Bottesford Living History Project, 2006 - 2009
The Dunsmore family on the beach at Skegness, c.1956
The Wrates photographers, in their bright striped blazers, normally walked along the North and South Parades of Skegness, or hovered near the Clock Tower, to take photographs, but on this occasion, a photographer was on the beach; my older sister Jean arranged us in this unique position – and here is the photo!
Those wonderful Sunday school outings to the coast were, I believe, organised by the Bottesford Methodist Superintendent, Tom Simpson, and his wife. Mum would pack a huge bag with sandwiches, home made cake, drinks, all our swimwear, towels and emergency clothing. It needed two adults to carry the bag to the bus.
We would usually stop at Tattershall village centre for a toilet and refreshments stop, and up to that time, it was very exciting; looking out of the windows, calling out if we had seen anything new, and the bus seemed to be going fast. I can recall sitting at long wooden trestle tables and having a glass of orange and biscuits with other children. Many buses stopped at Tattershall village centre, or at a Billinghay pub, called the Coach and Horses, which is now closed.
After passing Tattershall, the bus seemed to slow down and meander through the winding, pretty villages. “Are we nearly there yet?” was asked repeatedly, with no satisfactory response. Hope was renewed when the water tower was seen, the first sign that we had reached Skegness. We would pass by the Ship pub, a very popular family establishment at that time, but the focus of our attention was the beach and the sea.
The beach was always a busy area with family groups. Dad would take one of us to collect two deckchairs. Mum would select the best spot on the beach, according to wind, rain, or sun and distance from the sea. It was a work of art putting up the deckchairs! A hole would be dug so that we children could sit on the sand and dangle our legs in the hole.
Two volunteers would walk to one of the several ‘Tea’ stalls on the sea front, to fetch a jug of tea, which required a deposit, to be reclaimed on return of the tray, and bring it to the beach. We would then have our picnic; the sandwiches would have the added taste of sand, but it did not matter.
We would be on the beach all day, with not much danger of being sunburnt. Mum had made all our swimsuits; she used shirring elastic on her Singer sewing machine (which we still have today) to give the garments a rouched effect, and a better fit. If it was cold we girls would put on our fairisle cardigans over the swimsuits, and add more clothing when necessary.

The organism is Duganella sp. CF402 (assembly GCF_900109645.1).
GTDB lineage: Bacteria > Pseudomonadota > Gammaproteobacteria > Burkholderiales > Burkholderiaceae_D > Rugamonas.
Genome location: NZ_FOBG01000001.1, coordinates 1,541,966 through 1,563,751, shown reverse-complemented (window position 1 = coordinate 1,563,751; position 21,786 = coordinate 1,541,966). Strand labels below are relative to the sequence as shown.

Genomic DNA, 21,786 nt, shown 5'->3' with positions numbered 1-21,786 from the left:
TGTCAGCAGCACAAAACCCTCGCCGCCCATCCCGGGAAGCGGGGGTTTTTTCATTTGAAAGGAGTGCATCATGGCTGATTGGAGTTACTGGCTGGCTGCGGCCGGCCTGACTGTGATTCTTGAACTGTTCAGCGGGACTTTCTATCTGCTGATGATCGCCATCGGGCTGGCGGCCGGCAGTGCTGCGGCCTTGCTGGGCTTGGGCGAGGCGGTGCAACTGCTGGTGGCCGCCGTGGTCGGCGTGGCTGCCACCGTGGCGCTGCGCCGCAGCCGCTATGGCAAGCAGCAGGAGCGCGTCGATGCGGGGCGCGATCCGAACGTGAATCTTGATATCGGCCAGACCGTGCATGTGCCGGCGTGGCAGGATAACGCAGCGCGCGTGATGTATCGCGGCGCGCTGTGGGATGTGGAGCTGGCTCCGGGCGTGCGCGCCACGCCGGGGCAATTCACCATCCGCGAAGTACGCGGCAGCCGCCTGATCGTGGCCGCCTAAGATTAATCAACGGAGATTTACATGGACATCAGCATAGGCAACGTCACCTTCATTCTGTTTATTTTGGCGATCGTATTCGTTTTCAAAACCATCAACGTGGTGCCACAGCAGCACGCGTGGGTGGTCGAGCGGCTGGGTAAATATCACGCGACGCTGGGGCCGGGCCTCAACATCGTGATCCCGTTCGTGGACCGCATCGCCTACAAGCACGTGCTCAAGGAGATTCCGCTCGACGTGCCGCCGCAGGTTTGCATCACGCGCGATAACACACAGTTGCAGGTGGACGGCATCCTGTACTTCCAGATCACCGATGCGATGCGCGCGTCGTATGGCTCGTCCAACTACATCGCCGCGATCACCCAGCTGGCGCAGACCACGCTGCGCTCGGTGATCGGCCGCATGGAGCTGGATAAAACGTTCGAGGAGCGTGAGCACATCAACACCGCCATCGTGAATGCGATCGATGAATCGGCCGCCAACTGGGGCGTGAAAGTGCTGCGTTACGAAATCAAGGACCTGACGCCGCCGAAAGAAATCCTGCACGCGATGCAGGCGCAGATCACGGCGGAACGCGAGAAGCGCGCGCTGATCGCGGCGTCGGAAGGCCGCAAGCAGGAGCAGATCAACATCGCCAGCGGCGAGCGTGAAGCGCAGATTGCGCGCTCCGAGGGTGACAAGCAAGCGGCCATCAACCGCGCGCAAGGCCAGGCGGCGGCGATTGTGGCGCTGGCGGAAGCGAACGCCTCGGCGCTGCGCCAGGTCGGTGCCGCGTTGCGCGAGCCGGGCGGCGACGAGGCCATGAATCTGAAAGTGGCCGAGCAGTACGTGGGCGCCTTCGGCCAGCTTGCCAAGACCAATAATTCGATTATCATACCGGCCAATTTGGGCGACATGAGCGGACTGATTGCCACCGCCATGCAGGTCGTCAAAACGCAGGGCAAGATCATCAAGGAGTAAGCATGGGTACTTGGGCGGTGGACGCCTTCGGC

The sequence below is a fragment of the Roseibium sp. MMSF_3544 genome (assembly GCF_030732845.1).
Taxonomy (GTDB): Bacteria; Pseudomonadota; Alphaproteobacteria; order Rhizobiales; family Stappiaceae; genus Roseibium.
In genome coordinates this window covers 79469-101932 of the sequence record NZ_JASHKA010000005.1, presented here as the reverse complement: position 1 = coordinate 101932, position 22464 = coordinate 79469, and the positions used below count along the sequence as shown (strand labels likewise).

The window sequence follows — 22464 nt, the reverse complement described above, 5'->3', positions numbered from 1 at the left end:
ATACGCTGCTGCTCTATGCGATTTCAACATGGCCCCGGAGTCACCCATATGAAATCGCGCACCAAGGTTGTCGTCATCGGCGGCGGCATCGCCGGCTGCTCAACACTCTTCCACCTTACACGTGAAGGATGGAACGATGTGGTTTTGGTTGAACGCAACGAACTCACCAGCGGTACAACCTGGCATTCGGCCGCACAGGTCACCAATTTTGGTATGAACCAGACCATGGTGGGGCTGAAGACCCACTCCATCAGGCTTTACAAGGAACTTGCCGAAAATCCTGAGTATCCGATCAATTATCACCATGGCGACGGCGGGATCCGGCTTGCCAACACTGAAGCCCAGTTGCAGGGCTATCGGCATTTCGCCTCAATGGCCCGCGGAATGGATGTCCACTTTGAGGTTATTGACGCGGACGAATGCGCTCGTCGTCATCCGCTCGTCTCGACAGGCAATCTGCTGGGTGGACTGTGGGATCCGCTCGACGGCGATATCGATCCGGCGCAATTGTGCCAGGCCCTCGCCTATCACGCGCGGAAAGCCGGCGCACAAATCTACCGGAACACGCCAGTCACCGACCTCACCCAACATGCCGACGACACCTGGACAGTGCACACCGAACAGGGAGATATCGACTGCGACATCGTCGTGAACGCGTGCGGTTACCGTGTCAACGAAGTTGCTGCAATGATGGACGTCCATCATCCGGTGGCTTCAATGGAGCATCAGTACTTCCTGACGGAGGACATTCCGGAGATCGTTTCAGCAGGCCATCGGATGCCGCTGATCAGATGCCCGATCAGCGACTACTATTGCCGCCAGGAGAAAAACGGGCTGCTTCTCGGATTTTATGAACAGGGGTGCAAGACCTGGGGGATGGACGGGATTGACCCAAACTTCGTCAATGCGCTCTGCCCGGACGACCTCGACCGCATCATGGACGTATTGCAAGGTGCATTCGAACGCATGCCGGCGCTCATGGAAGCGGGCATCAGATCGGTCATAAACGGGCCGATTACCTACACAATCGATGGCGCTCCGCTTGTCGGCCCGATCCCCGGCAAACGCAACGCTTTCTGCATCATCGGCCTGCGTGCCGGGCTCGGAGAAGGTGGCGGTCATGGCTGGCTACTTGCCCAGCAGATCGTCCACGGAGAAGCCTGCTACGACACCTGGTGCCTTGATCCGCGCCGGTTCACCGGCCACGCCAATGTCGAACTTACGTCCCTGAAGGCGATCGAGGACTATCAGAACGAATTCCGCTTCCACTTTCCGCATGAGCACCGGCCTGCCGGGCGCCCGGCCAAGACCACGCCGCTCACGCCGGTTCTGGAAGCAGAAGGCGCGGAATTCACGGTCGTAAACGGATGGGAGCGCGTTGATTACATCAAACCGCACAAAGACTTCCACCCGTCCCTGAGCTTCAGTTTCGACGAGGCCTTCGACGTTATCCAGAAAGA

I can remember once paddling in the sea, wearing a mackintosh, tucked into my knickers! Dad would roll up his trousers and take us for a paddle. I don’t think that we did anything different from today’s children, such as looking for crabs and sea shells, but coming from a larger family we had a ready made footie and cricket team. In warm weather we had a small cone with an ice cream wrapped in waxed paper.
Later that day we would change out of our costumes and sit on the steps to dry our feet and put on sandals and socks. Everyone from the bus would meet at a restaurant near the clock tower for fish and chips with bread and butter. The return journey home was very fast; I think that most of us fell asleep on the bus. It was a lovely day out. And, oh yes, just before leaving Skegness, Mum or Dad must have viewed that beach photograph, one of many in the glass windows of the Wrates Cabins on the sea front, and decided to bring it home.
As a railwayman, my father was also given 3 free family rail passes a year, which was not always used. We would go with that very big bag to Skegness, or Mablethorpe, which no longer has a railway station today. The smell of the smoke rising from the steam trains evokes many happy memories; the chuffing of the train, the carriages with their glamorous pictures of other places, the excitement of keeping your balance on a moving train, the corridors, where you could look out of the windows, and the trains seemed to be racing at such a rapid speed, before slowing down and stopping for ages at the stations!
The Diesel trains of the 1960s were boring in comparison, being much quieter, cleaner, and we were not allowed to leave our seats. Alas, such is progress!
Families today are more likely to experience longer holidays at home and abroad and in different forms of speedier transport. Over 50 years ago, many families, like mine, could not afford a weekly holiday, but the memories of those days out at the seaside are alive today.